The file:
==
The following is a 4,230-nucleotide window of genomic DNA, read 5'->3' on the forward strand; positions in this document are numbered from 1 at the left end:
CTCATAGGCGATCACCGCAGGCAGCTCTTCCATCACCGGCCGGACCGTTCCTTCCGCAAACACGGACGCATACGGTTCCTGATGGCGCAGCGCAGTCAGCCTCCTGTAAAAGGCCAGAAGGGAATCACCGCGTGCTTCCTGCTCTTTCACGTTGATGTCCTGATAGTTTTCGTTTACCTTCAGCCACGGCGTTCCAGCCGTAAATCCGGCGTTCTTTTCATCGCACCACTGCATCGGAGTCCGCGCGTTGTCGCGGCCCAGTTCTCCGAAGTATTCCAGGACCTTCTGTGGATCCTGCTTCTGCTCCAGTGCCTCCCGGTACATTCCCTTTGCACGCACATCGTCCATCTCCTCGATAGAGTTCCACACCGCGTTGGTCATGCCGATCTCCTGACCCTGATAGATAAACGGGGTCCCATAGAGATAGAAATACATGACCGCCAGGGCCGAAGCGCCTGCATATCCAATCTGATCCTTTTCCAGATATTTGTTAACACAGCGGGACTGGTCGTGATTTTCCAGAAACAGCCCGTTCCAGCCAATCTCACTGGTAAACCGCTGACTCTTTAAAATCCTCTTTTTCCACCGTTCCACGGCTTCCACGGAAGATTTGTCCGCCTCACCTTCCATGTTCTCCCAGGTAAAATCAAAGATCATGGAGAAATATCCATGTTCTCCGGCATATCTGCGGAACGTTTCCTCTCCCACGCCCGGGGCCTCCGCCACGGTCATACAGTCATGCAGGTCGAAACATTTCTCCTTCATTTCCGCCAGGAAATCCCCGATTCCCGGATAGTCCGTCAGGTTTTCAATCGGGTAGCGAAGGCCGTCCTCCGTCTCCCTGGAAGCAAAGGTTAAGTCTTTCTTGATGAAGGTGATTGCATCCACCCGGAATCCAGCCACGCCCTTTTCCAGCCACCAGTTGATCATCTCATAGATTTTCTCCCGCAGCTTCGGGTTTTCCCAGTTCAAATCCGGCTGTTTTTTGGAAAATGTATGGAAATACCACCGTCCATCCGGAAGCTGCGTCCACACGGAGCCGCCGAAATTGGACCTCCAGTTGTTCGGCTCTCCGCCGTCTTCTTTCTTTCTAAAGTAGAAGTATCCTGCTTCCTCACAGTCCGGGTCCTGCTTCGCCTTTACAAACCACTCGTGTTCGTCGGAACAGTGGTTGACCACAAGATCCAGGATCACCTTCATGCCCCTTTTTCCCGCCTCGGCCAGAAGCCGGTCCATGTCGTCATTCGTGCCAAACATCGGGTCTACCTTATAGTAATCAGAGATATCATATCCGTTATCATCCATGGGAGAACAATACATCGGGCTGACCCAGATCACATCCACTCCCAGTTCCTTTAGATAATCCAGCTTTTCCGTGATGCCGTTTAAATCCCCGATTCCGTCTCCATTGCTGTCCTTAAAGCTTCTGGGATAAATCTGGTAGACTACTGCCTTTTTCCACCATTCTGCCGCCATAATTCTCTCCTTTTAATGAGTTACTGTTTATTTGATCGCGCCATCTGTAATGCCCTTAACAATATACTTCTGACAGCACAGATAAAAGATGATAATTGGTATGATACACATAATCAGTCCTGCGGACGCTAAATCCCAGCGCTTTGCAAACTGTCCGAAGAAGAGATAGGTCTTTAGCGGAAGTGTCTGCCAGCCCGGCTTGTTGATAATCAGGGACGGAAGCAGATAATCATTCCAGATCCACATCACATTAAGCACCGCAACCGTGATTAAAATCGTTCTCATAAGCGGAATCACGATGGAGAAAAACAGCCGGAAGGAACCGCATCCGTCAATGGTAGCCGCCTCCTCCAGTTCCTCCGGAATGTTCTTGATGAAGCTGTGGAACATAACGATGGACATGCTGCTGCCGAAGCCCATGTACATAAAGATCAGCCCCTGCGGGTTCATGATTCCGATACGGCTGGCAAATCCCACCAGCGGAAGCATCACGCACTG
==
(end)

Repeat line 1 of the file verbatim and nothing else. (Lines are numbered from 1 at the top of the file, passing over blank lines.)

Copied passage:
The following is a 4,230-nucleotide window of genomic DNA, read 5'->3' on the forward strand; positions in this document are numbered from 1 at the left end: